Yet security officials are extremely guarded when pressed on the potential repercussions of the U.S. Embassy move. As one senior Israeli military officer put it to Foreign Policy, “You don’t need me to tell you that the Palestinians won’t like it.”
The Palestinian Authority, to put it mildly, doesn’t like what may prove to be Trump’s opening gambit in the Middle East. But officials in Ramallah were extremely slow to realize that the incoming U.S. administration represented a sea change from those that have come before.
“[The Palestinians] were shocked to hear that the new administration was serious [about Jerusalem],” Khalil Shikaki, director of the Ramallah-based Palestinian Center for Policy and Survey Research, recently told Foreign Policy. “They underestimated the potential for change with the new administration — this is their ‘awakening’ and they are not prepared.”
This was partially a result, perhaps, to a naïve faith in the institutional inertia of U.S. foreign policymaking. But it was also due to the fact that, according to sources in both Ramallah and Washington, there had been as of last week no direct contact between the Palestinians and the Trump transition. The only link President Mahmoud Abbas appears to have with the Trump administration is an American hedge fund manager whose claim to power is that he sits next to Kushner in an Upper East Side synagogue The Palestinians have been desperately trying to make up for lost time, launching a diplomatic outreach effort meant to mobilize the rest of the world and raise the political price for Trump if he decides to move the embassy. Abbas sent letters last week to more than a dozen world leaders, including Trump, warning of the “disastrous impact on the peace process, on the two-state solution and on the stability and security of the entire region” of such a step. The Palestinian president also met with Pope Francis at the Vatican and dispatched his senior aide, Saeb Erekat, to Moscow to meet with Russian President Vladimir Putin.
Erekat and other top officials have also in recent days reiterated the threat of revoking Palestinian recognition of Israel, a move enshrined in 1993 at the start of the Oslo Peace Process.
“If Mr. Trump wants to translate his campaign propaganda into actions, no one should expect the Palestinians to surrender,” Jibril Rajoub, a senior member of Abbas’s Fatah Party, told Foreign Policy late last week. “We have to mobilize the whole world to react and exert pressure because … this will cause harm to regional stability, global peace, and American interests.” Rajoub outlined a diplomatic strategy that aims to harness the full influence of the “Arab League, Islamic countries, the nonaligned countries, European Union countries, and the [U.N.] Security Council.”
This effort has already borne some fruit, with one Jordanian minister saying this month that moving the U.S. Embassy to Jerusalem was a “red line” for the Hashemite Kingdom that could “inflame the Islamic and Arab streets.” Yet Arab unity, always a fickle prospect, is never a given — even on issues as emotionally resonant as Jerusalem and the Palestinian question. Officials in Ramallah recall how Egypt balked at the Security Council last month, rescinding its draft resolution condemning Israeli settlements at the eleventh hour, reportedly due to pressure from Israel and the Trump camp. (Egypt eventually voted for the resolution after it was resubmitted by other Security Council members.)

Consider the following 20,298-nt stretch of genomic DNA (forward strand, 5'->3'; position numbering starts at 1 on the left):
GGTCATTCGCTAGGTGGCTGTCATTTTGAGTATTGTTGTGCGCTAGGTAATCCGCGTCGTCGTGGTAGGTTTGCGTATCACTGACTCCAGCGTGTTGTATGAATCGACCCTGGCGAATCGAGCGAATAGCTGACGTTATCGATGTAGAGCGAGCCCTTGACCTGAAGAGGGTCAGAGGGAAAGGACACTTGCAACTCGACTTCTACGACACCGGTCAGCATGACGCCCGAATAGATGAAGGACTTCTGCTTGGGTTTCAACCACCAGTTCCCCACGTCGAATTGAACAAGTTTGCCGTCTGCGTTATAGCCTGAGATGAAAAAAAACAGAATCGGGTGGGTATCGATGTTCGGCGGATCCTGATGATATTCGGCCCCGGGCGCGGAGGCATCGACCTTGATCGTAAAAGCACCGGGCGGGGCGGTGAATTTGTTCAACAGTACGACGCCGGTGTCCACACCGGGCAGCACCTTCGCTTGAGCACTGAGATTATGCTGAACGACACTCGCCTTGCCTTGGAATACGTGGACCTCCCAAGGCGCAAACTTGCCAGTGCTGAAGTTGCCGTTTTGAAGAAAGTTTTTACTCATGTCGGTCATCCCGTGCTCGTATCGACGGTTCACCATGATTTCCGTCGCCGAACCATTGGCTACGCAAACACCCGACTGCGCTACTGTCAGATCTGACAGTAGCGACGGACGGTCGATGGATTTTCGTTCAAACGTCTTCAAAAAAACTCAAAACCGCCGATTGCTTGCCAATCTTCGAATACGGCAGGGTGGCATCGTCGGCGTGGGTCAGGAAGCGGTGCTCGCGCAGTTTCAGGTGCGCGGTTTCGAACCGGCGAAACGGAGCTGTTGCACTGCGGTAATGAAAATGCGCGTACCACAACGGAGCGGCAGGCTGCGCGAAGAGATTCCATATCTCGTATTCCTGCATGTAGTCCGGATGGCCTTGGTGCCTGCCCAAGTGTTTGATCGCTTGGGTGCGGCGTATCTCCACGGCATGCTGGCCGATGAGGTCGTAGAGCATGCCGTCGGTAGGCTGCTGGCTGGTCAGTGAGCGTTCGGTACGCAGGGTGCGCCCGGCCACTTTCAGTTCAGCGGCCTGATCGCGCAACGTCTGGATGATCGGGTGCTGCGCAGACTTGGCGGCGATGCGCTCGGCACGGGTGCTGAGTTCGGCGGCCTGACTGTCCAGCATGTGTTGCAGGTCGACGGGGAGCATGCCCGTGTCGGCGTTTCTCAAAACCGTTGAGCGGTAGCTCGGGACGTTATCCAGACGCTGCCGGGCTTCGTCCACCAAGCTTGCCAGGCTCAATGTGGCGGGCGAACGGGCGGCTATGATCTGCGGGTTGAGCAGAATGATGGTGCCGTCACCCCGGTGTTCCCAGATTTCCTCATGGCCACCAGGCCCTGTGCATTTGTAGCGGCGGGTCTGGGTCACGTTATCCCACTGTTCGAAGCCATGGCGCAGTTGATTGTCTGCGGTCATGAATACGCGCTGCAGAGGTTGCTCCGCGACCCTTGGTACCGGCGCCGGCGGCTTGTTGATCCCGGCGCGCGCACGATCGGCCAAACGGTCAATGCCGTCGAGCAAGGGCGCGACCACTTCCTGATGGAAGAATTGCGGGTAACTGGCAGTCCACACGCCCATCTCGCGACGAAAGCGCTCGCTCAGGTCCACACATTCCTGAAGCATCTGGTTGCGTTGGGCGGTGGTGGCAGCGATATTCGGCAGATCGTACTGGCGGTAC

“It’s not going to be easy [for Abbas] to mobilize Arab support like he would like,” Shikaki said. “They have interests, [and while] Jerusalem is of course one of the main common interests it’s an open question whether they’ll be willing to have all the other issues held hostage by this one.”
Palestinian officials like to point out that the Middle East, already in crisis, can ill afford another “explosion.” For this very reason, however, Arab states may have other, more pressing concerns — like Iran’s growing regional influence — where Israel and the Trump administration could play pivotal roles. None other than Abbas raised the specter of an Arab sellout last fall, railing against undue foreign interests in Palestinian affairs.
Rajoub, for his part, raised a threat of his own when this idea was presented to him. “When it comes to Jerusalem, everyone will be united,” he said calmly. “And if some regimes have other priorities, they’ll either collapse or fall in line” due to pressure from their publics.
The Trump administration will put both the Palestinian leadership’s threats (revoking recognition of Israel) and their assurances (nonviolence and negotiations) to the test. Although Israel will celebrate Trump’s support, the repercussions of his moves could lead to a severe security crisis not of its own making. The issue of laying claim to Jerusalem, as Rajoub put it, “is like playing with nuclear weapons.”
Israelis, however, view U.S. recognition of their capital in West Jerusalem, held since the state’s founding in 1948, as the correction of a historic wrong. One Likud minister close to Netanyahu told foreign reporters this week, “There’s not going to be any consequences, what’s the big deal?”
The question of consequences will hinge on how far the international community chooses to take its defense of the Palestinian side, and how far the Trump administration chooses to press its defense of Israel internationally.
This “new era” of Trump, peremptorily embraced by Netanyahu and belatedly feared by Abbas, will without doubt put one central article of faith so common among both Israelis and Palestinians to the test: that world affairs, whether in Washington or other major capitals, always inevitably revolves around them.
Photo credit: THOMAS COEX/AFP/Getty Images